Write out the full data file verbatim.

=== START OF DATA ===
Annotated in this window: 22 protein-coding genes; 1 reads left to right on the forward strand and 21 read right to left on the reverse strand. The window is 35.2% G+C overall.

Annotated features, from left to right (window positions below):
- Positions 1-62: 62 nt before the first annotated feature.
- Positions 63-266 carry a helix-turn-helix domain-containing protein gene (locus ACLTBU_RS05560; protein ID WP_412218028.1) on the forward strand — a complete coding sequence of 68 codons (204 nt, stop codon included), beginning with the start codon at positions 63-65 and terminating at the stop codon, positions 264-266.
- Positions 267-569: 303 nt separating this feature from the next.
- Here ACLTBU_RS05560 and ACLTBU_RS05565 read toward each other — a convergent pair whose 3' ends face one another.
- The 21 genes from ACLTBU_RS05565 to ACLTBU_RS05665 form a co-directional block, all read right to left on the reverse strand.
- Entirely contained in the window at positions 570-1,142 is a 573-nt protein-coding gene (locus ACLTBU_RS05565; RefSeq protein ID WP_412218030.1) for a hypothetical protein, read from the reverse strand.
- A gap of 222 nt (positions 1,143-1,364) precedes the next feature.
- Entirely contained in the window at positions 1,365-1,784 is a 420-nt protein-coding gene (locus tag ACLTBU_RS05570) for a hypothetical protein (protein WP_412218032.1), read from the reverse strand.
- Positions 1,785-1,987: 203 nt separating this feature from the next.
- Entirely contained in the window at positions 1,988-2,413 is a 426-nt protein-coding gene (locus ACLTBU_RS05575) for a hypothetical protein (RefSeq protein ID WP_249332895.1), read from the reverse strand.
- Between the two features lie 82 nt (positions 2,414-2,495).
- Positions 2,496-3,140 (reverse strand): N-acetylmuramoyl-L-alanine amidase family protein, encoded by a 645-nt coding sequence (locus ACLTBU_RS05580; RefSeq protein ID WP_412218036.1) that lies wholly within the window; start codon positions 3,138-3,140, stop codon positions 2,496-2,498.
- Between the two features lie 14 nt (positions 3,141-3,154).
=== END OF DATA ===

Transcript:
Annotated in this window: 22 protein-coding genes; 1 reads left to right on the forward strand and 21 read right to left on the reverse strand. The window is 35.2% G+C overall.

Annotated features, from left to right (window positions below):
- Positions 1-62: 62 nt before the first annotated feature.
- Positions 63-266 carry a helix-turn-helix domain-containing protein gene (locus ACLTBU_RS05560; protein ID WP_412218028.1) on the forward strand — a complete coding sequence of 68 codons (204 nt, stop codon included), beginning with the start codon at positions 63-65 and terminating at the stop codon, positions 264-266.
- Positions 267-569: 303 nt separating this feature from the next.
- Here ACLTBU_RS05560 and ACLTBU_RS05565 read toward each other — a convergent pair whose 3' ends face one another.
- The 21 genes from ACLTBU_RS05565 to ACLTBU_RS05665 form a co-directional block, all read right to left on the reverse strand.
- Entirely contained in the window at positions 570-1,142 is a 573-nt protein-coding gene (locus ACLTBU_RS05565; RefSeq protein ID WP_412218030.1) for a hypothetical protein, read from the reverse strand.
- A gap of 222 nt (positions 1,143-1,364) precedes the next feature.
- Entirely contained in the window at positions 1,365-1,784 is a 420-nt protein-coding gene (locus tag ACLTBU_RS05570) for a hypothetical protein (protein WP_412218032.1), read from the reverse strand.
- Positions 1,785-1,987: 203 nt separating this feature from the next.
- Entirely contained in the window at positions 1,988-2,413 is a 426-nt protein-coding gene (locus ACLTBU_RS05575) for a hypothetical protein (RefSeq protein ID WP_249332895.1), read from the reverse strand.
- Between the two features lie 82 nt (positions 2,414-2,495).
- Positions 2,496-3,140 (reverse strand): N-acetylmuramoyl-L-alanine amidase family protein, encoded by a 645-nt coding sequence (locus ACLTBU_RS05580; RefSeq protein ID WP_412218036.1) that lies wholly within the window; start codon positions 3,138-3,140, stop codon positions 2,496-2,498.
- Between the two features lie 14 nt (positions 3,141-3,154).